HAMPTON, Va. (WAVY) – Alzheimer’s research will get a big boost thanks to a $4.8 million grant to a Hampton University School of Pharmacy professor.

Associate Professor Dr. Travonia Brown-Hughes received the grant – The Black American United Memory & Aging Project: An examination of cognitive decline in midlife and older Black adults using remote cognitive assessments, risk factors and biomarkers – to study Alzheimer’s in middle-aged African Americans.

The grant, the largest research project grant in the university’s history, will allow for a five-year study looking at biopsychosocial factors impacting cognitive outcomes in 600 Black adults ages 55 and up with both low and high levels of education.

“It is time that we move beyond hoping for change and towards finding a way to prevent, stop, or cure Alzheimer’s disease,” said Brown-Hughes in a statement. “We have to help ourselves by harnessing the resources and the strengths that are a part of the Black community and its history.”

The university’s Gerontology Center for Excellence, Johns Hopkins University, Penn State University, Michigan’s William Beaumont Hospital and the Maya Angelou Center for Health Equity at Wake Forest School of Medicine will all collaborate on the study.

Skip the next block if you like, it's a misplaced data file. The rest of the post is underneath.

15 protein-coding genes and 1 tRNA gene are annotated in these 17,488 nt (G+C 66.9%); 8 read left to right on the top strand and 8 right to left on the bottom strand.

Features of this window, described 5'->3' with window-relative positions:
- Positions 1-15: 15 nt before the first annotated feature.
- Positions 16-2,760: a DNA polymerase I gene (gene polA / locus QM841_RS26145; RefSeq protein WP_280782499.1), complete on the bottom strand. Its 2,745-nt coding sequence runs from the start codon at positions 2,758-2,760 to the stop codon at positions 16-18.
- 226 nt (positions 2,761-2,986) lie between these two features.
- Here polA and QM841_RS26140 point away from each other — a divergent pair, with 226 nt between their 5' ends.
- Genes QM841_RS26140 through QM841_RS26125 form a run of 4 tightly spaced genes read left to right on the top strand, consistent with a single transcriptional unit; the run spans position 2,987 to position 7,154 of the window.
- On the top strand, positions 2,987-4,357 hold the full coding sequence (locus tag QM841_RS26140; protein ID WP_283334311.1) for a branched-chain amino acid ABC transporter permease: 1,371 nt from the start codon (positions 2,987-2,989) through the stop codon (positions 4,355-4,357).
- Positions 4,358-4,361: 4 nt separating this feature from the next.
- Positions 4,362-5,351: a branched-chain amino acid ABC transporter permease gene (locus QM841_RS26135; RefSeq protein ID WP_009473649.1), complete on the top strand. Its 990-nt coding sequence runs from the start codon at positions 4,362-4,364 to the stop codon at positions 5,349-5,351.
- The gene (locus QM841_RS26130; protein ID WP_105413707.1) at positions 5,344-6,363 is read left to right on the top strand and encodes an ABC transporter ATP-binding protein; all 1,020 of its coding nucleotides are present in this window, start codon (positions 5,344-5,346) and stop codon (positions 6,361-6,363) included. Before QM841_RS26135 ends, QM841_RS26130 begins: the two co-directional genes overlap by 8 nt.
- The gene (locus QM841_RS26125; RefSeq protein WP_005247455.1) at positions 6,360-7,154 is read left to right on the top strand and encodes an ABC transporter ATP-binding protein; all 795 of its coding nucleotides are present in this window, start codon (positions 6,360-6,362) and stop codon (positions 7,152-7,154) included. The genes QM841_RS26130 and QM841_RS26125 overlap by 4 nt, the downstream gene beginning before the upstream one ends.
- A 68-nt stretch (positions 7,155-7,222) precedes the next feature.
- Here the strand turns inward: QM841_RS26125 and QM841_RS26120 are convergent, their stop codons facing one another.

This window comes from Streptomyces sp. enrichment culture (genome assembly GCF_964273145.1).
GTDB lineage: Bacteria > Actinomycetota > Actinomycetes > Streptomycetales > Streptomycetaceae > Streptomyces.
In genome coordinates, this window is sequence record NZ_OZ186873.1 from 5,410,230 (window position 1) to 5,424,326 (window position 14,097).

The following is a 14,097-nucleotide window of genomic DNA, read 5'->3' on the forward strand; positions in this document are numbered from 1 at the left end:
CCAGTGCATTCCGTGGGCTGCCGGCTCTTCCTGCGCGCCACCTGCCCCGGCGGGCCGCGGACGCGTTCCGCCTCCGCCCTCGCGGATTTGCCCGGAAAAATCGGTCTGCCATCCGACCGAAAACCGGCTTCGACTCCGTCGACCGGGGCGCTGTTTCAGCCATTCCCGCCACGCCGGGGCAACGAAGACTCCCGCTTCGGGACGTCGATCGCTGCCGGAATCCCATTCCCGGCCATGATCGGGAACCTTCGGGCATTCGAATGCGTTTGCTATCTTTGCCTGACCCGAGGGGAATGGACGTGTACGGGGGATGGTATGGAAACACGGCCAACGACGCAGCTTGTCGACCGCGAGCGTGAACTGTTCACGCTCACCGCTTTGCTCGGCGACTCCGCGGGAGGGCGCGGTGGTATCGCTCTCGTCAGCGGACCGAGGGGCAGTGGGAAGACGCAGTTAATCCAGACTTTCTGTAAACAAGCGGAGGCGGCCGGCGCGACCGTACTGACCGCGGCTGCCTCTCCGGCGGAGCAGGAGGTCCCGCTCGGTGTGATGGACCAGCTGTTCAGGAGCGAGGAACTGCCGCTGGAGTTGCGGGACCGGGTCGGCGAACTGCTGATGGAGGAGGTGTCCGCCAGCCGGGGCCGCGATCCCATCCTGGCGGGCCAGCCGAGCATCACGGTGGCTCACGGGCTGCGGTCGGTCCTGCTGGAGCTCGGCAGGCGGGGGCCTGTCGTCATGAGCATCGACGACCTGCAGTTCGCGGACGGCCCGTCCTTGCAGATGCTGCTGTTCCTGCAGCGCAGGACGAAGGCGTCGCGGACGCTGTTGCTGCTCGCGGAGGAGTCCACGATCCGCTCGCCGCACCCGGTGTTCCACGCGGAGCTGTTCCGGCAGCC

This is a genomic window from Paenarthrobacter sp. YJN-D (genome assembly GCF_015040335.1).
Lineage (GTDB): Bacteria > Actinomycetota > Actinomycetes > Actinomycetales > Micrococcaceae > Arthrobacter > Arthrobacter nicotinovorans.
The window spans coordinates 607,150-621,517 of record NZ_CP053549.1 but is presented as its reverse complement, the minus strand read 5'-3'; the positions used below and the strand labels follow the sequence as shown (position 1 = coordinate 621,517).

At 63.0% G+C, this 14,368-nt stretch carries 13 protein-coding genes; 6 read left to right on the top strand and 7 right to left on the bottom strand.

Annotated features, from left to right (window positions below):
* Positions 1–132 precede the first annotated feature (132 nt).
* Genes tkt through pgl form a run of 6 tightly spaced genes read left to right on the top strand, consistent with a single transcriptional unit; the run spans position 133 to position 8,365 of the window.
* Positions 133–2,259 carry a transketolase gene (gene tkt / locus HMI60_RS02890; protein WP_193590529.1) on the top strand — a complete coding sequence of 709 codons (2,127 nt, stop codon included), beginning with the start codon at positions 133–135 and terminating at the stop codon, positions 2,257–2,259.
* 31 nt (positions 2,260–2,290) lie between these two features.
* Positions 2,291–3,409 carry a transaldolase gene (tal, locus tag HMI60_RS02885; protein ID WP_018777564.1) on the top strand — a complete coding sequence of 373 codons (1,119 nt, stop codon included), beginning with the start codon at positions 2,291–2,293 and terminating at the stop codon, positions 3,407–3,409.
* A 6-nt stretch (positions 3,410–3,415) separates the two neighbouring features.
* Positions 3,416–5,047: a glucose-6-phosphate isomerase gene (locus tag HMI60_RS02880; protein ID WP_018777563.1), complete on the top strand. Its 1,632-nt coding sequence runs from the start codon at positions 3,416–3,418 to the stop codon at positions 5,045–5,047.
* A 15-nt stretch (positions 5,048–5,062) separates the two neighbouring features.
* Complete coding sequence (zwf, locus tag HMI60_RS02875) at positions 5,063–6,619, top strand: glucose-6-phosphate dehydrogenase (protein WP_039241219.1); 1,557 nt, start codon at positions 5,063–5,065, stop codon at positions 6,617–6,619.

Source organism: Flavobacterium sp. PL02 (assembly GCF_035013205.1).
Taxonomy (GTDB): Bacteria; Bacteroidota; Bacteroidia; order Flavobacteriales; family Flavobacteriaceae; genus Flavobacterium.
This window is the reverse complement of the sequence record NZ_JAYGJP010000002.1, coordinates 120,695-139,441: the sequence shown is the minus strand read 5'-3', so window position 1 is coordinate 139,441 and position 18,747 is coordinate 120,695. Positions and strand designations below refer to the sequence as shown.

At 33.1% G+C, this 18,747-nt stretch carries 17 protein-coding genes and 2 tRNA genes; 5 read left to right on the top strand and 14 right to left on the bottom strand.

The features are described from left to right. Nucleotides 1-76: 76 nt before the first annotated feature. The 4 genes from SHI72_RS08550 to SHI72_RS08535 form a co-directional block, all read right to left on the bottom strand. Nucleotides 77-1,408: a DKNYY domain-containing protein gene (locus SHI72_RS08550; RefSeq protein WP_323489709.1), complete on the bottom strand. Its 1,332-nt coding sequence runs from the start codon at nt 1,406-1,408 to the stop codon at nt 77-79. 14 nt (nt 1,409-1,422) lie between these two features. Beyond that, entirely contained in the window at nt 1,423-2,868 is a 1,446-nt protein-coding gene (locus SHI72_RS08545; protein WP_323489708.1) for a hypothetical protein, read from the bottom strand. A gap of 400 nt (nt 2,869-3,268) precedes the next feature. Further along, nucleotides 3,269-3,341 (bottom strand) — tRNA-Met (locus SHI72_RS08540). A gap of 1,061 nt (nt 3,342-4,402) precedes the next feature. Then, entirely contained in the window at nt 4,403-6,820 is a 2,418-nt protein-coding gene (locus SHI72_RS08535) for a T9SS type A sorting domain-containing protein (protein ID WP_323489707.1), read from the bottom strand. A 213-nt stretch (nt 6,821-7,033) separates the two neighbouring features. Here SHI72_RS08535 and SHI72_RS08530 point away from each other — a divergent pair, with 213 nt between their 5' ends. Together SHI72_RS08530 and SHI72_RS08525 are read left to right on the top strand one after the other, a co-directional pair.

Uniquely, the grant will be conducted entirely online, using what the university said is an “innovative, faceless enrollment and data collection strategy.”

“At Hampton University, it is a part of our DNA to be of service to others,” said Hampton University president Darrell K Williams. “One of Hampton’s chief missions is to serve the needs of our community. The research that is being conducted by Dr. Travonia Brown-Hughes exemplifies our Standard of Excellence.

“I’m proud to say that Hampton University faculty and students are at the forefront of life-changing research that will make an impact on the lives of so many people within the Black community.”